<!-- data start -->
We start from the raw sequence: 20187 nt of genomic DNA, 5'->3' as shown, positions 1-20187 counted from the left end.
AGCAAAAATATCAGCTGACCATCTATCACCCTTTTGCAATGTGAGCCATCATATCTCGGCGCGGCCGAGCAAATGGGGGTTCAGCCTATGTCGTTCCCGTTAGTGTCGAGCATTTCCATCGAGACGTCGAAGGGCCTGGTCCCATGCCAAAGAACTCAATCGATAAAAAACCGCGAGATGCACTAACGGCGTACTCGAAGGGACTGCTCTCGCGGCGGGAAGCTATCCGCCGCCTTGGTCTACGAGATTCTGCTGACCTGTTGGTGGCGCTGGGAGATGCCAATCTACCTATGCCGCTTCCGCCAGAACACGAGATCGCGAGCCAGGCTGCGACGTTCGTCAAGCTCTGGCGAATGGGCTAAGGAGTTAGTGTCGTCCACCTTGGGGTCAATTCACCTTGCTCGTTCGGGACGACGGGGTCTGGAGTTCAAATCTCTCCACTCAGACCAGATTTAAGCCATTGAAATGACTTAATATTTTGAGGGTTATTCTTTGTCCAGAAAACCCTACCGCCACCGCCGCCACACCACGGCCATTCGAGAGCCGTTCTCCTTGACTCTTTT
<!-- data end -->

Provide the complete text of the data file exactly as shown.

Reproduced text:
We start from the raw sequence: 20187 nt of genomic DNA, 5'->3' as shown, positions 1-20187 counted from the left end.
AGCAAAAATATCAGCTGACCATCTATCACCCTTTTGCAATGTGAGCCATCATATCTCGGCGCGGCCGAGCAAATGGGGGTTCAGCCTATGTCGTTCCCGTTAGTGTCGAGCATTTCCATCGAGACGTCGAAGGGCCTGGTCCCATGCCAAAGAACTCAATCGATAAAAAACCGCGAGATGCACTAACGGCGTACTCGAAGGGACTGCTCTCGCGGCGGGAAGCTATCCGCCGCCTTGGTCTACGAGATTCTGCTGACCTGTTGGTGGCGCTGGGAGATGCCAATCTACCTATGCCGCTTCCGCCAGAACACGAGATCGCGAGCCAGGCTGCGACGTTCGTCAAGCTCTGGCGAATGGGCTAAGGAGTTAGTGTCGTCCACCTTGGGGTCAATTCACCTTGCTCGTTCGGGACGACGGGGTCTGGAGTTCAAATCTCTCCACTCAGACCAGATTTAAGCCATTGAAATGACTTAATATTTTGAGGGTTATTCTTTGTCCAGAAAACCCTACCGCCACCGCCGCCACACCACGGCCATTCGAGAGCCGTTCTCCTTGACTCTTTT